Growing aquilegias

Posted: Monday 21 May 2012
by James Alexander-Sinclair

Aquilegias are among my favourite plants, mainly because they are so ridiculously easy to grow.

Aquilegia clematifolia

A little later than usual, the aquilegias have started flowering. Hooray!

Aquilegias are among my favourite plants, mainly because they are so ridiculously easy to grow. Plant a few and they will spread themselves about (in a relatively restrained way - they are too elegant and well behaved to ever become a nuisance) and will regularly re-invent themselves in slightly different colour combinations.

The name aquilegia comes from the Latin for eagle, as the spurs at the back of the flowers look a little like the talons of an eagle. This is odd as the common name is columbine, which derives from the Latin for dove. Two birds with diametrically opposite views of each other!

The American varieties have much longer spurs, as they hold nectar and are designed to be pollinated by long-beaked hummingbirds (which are in slightly short supply here in the East Midlands). In all, there are about 70 different species but the very best, I think, are variations of the native European columbine, Aquilegia vulgaris and its happy horde of hybrids. Aquilegias cross breed very easily. For example, we planted an unnamed deep purply-red variety whose seed I pinched from a client’s garden; we now have soft blues, pinks and brick reds that have miraculously appeared. In many cases, the children are considerably lovelier than their parents.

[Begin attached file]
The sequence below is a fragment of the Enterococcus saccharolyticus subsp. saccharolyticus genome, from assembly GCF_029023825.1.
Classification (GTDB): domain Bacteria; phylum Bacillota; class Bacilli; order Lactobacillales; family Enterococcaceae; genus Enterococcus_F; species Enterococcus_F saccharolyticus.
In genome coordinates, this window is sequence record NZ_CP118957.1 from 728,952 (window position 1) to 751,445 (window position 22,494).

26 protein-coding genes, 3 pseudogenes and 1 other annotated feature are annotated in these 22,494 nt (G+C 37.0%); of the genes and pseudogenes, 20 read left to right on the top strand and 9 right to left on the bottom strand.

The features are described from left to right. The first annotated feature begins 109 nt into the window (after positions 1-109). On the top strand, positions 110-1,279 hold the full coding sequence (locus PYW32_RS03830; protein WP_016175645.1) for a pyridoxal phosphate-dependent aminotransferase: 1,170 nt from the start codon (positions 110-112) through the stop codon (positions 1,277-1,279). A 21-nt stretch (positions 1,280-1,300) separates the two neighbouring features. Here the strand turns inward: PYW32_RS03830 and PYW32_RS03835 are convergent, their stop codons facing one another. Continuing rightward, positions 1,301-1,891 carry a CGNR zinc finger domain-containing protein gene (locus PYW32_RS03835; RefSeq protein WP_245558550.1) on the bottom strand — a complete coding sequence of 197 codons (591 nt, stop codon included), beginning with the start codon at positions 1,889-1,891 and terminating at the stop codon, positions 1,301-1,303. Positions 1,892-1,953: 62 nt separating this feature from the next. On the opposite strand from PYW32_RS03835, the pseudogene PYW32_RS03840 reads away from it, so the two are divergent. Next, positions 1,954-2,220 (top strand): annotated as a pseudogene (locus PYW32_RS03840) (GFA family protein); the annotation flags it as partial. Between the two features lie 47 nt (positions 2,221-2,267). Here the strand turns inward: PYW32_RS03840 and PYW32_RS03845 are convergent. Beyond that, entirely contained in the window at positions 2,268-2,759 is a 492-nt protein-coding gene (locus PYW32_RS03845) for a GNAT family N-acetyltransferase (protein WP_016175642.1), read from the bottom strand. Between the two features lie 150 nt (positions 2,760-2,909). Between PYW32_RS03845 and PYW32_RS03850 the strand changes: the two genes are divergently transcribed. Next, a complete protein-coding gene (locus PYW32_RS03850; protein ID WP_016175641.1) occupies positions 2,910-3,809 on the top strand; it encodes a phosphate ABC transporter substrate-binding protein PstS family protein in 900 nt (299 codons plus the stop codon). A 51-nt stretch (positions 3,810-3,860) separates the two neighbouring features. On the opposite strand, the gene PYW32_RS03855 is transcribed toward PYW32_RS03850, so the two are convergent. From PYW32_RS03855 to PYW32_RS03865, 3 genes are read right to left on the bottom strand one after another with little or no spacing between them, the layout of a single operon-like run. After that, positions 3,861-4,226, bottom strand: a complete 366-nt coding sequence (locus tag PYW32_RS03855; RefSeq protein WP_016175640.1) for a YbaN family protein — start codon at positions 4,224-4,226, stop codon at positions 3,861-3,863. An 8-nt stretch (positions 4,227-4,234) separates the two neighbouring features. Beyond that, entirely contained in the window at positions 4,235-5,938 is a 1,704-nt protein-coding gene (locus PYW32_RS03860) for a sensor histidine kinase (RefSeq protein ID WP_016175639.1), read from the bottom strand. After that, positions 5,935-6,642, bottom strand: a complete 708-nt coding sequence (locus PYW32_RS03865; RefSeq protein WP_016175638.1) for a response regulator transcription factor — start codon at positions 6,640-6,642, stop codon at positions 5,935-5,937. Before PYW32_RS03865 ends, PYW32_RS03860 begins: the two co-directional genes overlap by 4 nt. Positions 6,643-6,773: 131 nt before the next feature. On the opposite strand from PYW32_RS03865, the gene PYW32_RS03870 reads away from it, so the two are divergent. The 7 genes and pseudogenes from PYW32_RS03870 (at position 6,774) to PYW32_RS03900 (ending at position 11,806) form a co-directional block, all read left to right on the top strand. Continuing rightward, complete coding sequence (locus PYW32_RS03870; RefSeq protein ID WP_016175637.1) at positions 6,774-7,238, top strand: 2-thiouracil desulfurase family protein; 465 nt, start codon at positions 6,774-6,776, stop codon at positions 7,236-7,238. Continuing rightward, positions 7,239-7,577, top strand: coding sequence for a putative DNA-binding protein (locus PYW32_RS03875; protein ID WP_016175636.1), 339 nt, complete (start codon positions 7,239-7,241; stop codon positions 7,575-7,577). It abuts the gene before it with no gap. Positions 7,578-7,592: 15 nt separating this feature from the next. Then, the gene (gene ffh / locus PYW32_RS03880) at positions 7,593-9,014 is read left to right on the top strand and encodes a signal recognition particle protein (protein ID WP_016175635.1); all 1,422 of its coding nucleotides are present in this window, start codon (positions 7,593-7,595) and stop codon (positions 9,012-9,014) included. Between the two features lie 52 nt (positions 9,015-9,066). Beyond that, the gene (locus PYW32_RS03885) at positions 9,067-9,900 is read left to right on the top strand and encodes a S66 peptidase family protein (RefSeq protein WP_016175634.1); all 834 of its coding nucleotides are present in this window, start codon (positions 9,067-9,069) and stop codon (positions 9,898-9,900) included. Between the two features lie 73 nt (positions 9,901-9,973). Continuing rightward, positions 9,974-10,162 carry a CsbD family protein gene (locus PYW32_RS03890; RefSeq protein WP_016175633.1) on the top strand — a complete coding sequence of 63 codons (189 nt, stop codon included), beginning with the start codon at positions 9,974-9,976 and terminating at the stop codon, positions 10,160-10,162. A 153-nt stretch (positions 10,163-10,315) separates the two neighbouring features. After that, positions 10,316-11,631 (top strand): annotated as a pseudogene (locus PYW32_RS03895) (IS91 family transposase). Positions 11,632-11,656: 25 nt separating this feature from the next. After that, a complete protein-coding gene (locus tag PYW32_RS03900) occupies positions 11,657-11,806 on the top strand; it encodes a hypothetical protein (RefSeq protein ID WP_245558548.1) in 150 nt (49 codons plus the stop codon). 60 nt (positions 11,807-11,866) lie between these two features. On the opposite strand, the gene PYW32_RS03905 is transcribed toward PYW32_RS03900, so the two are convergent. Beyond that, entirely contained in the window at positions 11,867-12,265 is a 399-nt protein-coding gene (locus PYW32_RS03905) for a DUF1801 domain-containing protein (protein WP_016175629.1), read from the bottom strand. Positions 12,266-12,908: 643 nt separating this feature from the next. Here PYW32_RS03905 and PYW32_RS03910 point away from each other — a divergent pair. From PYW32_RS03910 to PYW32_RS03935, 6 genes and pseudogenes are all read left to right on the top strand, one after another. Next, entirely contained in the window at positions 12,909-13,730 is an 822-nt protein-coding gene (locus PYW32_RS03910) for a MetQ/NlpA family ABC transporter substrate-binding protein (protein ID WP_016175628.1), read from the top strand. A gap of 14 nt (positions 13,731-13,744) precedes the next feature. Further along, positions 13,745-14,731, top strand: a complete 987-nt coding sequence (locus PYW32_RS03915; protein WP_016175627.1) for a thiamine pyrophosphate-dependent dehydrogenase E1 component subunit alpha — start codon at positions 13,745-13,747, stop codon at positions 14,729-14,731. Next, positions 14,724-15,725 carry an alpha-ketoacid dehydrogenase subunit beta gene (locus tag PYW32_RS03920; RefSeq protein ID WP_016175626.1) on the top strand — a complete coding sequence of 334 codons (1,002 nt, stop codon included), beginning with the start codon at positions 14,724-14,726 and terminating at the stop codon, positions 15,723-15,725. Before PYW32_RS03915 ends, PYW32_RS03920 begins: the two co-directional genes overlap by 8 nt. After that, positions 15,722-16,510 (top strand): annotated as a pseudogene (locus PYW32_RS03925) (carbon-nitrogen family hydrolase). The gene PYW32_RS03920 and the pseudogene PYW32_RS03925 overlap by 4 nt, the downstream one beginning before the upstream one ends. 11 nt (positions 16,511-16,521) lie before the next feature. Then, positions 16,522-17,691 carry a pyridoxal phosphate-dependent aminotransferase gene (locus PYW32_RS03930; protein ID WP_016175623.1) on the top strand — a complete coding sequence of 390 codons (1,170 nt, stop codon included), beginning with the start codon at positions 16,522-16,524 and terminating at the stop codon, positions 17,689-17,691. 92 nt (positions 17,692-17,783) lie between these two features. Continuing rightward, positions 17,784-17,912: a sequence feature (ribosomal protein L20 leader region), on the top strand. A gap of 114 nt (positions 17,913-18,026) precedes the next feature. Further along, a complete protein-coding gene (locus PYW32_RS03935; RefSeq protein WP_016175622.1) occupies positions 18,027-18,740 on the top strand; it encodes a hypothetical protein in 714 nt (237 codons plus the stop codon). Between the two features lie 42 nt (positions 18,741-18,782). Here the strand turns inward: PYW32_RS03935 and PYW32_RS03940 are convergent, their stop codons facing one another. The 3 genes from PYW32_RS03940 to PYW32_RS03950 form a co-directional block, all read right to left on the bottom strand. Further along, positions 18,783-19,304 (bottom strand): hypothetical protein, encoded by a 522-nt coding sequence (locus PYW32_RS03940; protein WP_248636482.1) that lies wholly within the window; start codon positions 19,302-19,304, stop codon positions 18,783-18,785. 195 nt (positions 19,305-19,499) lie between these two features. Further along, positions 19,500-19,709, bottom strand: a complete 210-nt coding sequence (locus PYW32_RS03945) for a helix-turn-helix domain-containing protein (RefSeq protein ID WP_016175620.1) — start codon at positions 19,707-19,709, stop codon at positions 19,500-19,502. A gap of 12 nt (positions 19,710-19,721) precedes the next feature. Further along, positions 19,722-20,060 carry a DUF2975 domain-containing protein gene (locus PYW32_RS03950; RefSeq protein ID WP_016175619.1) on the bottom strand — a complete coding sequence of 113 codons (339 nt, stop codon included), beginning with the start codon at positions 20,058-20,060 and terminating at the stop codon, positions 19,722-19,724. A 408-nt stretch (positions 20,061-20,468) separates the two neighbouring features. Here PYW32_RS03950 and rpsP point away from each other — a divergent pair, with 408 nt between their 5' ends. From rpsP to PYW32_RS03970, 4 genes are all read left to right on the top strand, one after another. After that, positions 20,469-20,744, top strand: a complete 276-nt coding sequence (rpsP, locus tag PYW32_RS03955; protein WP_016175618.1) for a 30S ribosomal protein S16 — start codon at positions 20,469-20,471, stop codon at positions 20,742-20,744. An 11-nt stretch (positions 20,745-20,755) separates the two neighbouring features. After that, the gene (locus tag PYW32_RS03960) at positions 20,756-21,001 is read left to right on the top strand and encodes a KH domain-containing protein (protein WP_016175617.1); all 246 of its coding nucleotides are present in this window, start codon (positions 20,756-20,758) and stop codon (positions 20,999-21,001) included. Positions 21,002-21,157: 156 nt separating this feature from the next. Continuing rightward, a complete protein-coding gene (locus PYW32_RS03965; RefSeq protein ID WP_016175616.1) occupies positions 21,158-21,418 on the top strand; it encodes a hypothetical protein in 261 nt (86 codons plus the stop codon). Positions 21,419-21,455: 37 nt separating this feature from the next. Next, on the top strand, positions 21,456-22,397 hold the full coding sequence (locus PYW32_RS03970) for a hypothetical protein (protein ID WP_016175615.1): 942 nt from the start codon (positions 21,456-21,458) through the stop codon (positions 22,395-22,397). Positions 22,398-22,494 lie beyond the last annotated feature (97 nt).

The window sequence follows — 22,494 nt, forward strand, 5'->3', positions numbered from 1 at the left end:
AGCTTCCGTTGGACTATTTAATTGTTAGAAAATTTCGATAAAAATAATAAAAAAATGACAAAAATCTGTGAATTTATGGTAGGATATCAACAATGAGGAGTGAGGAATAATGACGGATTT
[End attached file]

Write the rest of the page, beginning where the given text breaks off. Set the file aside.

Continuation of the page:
As well as producing differently coloured progeny, aquilegias have different shaped flowers. For example the very popular ‘Norah Barlow’ (named after Charles Darwin’s granddaughter) has layers of plum red petals tipped with white, like the ruffles on a Flamenco dancer’s skirt. She, along with many other doubles, has so many petals that they have virtually lost their spurs - not brilliant for either bees or hummingbirds. Look out for some of the deep, dark and exotic varieties at the RHS Chelsea Flower Show this week: they will be there. In particular ‘Ruby Port’, ‘William Guinness’ and ‘Green Apples’.

(The picture above shows Aquilegia clematiflora.)

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happymarion 21/05/2012 at 11:58

One of my tasks at the Bristol Bot. Garden recently was to pot up Semiaquilegia adoxoides, three to pot for our plant sale. I was allowed to take home any odd ones so i was delighted when two were spare, as I too love aquilegias. Of course mine were given a pot each and now one has a bud. After my self-sown bluebells and forget-me-nots have finished their show in my garden the aquilegias, quaking grass, poppies and mileum aureum - the golden grass , take their place. The aquilegias are particularly fine this year with lots od white ones. I have no idea where they have come from.

gardeningfantic 21/05/2012 at 18:00

i do not know either but i love them also.. my garden has them scattered all around.

donutsmrs 21/05/2012 at 20:16

I have these in my garden, I originally grew mine from seed and now they are scattered around the front garden. They look so delicate I really love them and they never disappoint.

oldchippy 21/05/2012 at 22:40

3 years ago I was building an extension on the back of someone's house,In the garden was a dark blue Aquilegia the owner gave me some seed and I broadcast them on ground that had not grown Aquilegias before,The next year I had lots of pink flowered Aquilegias no blue at all, last year I had just one dark blue and this year I have just one come up all the others are pink again, just goes to show you don't know what expect from seed.


April Jones 23/05/2012 at 07:16

So..... how do you grow them?
Is it best to collect the seed and sow straight away or early next year?
Or wait for them to self seed and spread... or divide?
Disappointed that the title 'Growing Aquilegias' did not tell me how to grow them!

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